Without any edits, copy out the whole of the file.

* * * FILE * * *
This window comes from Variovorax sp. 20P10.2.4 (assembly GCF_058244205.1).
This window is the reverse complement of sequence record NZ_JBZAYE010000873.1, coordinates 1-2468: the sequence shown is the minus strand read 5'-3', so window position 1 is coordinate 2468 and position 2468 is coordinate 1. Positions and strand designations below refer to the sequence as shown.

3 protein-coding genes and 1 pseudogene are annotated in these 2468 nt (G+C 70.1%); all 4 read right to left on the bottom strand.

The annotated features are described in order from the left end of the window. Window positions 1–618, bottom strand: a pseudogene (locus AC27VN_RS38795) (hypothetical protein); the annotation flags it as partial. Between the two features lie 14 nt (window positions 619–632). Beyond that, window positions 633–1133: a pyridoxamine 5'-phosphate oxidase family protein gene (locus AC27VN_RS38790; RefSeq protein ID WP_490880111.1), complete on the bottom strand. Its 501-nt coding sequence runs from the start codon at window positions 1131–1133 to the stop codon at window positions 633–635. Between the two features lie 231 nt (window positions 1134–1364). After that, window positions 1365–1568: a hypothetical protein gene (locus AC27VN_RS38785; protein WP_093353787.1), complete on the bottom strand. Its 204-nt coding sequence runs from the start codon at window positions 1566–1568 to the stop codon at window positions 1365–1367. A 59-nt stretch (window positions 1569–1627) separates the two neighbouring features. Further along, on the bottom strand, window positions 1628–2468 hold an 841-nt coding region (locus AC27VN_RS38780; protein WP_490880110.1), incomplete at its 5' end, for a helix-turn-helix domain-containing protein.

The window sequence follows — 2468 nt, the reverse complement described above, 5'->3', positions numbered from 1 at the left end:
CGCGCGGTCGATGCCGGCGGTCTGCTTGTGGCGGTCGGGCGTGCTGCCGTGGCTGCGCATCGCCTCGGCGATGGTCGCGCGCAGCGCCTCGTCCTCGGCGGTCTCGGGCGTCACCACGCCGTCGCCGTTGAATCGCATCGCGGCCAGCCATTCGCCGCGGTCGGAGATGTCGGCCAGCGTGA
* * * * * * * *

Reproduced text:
This window comes from Variovorax sp. 20P10.2.4 (assembly GCF_058244205.1).
This window is the reverse complement of sequence record NZ_JBZAYE010000873.1, coordinates 1-2468: the sequence shown is the minus strand read 5'-3', so window position 1 is coordinate 2468 and position 2468 is coordinate 1. Positions and strand designations below refer to the sequence as shown.

3 protein-coding genes and 1 pseudogene are annotated in these 2468 nt (G+C 70.1%); all 4 read right to left on the bottom strand.

The annotated features are described in order from the left end of the window. Window positions 1–618, bottom strand: a pseudogene (locus AC27VN_RS38795) (hypothetical protein); the annotation flags it as partial. Between the two features lie 14 nt (window positions 619–632). Beyond that, window positions 633–1133: a pyridoxamine 5'-phosphate oxidase family protein gene (locus AC27VN_RS38790; RefSeq protein ID WP_490880111.1), complete on the bottom strand. Its 501-nt coding sequence runs from the start codon at window positions 1131–1133 to the stop codon at window positions 633–635. Between the two features lie 231 nt (window positions 1134–1364). After that, window positions 1365–1568: a hypothetical protein gene (locus AC27VN_RS38785; protein WP_093353787.1), complete on the bottom strand. Its 204-nt coding sequence runs from the start codon at window positions 1566–1568 to the stop codon at window positions 1365–1367. A 59-nt stretch (window positions 1569–1627) separates the two neighbouring features. Further along, on the bottom strand, window positions 1628–2468 hold an 841-nt coding region (locus AC27VN_RS38780; protein WP_490880110.1), incomplete at its 5' end, for a helix-turn-helix domain-containing protein.

The window sequence follows — 2468 nt, the reverse complement described above, 5'->3', positions numbered from 1 at the left end:
CGCGCGGTCGATGCCGGCGGTCTGCTTGTGGCGGTCGGGCGTGCTGCCGTGGCTGCGCATCGCCTCGGCGATGGTCGCGCGCAGCGCCTCGTCCTCGGCGGTCTCGGGCGTCACCACGCCGTCGCCGTTGAATCGCATCGCGGCCAGCCATTCGCCGCGGTCGGAGATGTCGGCCAGCGTGA